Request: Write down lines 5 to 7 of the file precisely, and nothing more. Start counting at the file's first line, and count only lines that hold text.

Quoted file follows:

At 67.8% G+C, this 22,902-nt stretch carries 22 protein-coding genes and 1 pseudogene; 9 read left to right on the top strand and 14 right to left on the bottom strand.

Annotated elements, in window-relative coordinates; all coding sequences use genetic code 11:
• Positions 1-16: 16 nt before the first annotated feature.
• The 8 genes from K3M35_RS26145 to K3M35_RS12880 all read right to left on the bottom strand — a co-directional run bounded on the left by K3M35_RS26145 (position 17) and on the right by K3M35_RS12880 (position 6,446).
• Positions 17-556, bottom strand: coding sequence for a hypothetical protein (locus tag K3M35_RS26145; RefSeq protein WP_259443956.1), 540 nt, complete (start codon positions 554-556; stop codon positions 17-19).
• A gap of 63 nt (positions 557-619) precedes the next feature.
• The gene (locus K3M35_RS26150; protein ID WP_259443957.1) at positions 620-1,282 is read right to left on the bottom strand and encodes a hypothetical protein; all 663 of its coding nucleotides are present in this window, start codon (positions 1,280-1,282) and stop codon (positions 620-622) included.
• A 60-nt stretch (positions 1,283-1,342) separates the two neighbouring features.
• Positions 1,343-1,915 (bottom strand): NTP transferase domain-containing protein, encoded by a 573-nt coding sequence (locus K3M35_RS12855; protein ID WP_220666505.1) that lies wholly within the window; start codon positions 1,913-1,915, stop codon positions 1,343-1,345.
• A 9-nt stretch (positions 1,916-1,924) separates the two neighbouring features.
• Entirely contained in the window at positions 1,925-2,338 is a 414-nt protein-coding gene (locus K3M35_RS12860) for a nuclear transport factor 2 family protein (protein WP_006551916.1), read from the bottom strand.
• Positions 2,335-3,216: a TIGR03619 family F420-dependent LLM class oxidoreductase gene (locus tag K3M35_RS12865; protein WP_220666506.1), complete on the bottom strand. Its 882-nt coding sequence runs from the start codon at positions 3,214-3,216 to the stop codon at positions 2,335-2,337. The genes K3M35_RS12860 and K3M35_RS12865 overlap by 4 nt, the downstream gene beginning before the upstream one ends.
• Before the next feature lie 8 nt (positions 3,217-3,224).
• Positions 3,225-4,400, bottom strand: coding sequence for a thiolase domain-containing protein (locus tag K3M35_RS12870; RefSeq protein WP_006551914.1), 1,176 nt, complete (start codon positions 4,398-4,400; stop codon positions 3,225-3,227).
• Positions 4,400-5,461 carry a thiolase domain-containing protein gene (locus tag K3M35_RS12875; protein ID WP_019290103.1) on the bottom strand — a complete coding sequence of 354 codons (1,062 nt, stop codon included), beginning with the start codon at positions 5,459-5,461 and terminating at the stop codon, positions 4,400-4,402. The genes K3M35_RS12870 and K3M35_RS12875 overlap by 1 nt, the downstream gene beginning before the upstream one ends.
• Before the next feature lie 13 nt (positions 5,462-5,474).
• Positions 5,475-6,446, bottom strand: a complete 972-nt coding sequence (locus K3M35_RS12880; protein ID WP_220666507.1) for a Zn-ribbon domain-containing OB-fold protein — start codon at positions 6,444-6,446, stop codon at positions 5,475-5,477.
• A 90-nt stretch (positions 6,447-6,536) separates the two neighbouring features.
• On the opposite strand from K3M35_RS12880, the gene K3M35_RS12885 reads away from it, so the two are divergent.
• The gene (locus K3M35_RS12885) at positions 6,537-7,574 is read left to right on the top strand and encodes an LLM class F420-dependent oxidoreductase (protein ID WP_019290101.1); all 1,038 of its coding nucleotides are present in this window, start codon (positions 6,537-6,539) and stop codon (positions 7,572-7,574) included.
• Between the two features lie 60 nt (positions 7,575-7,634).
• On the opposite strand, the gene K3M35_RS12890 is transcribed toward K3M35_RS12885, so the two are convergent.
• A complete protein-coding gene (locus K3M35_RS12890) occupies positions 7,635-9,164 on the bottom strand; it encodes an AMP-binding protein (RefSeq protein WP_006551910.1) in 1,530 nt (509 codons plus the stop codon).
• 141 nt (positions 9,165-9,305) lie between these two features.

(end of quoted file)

• Positions 17-556, bottom strand: coding sequence for a hypothetical protein (locus tag K3M35_RS26145; RefSeq protein WP_259443956.1), 540 nt, complete (start codon positions 554-556; stop codon positions 17-19).
• A gap of 63 nt (positions 557-619) precedes the next feature.
• The gene (locus K3M35_RS26150; protein ID WP_259443957.1) at positions 620-1,282 is read right to left on the bottom strand and encodes a hypothetical protein; all 663 of its coding nucleotides are present in this window, start codon (positions 1,280-1,282) and stop codon (positions 620-622) included.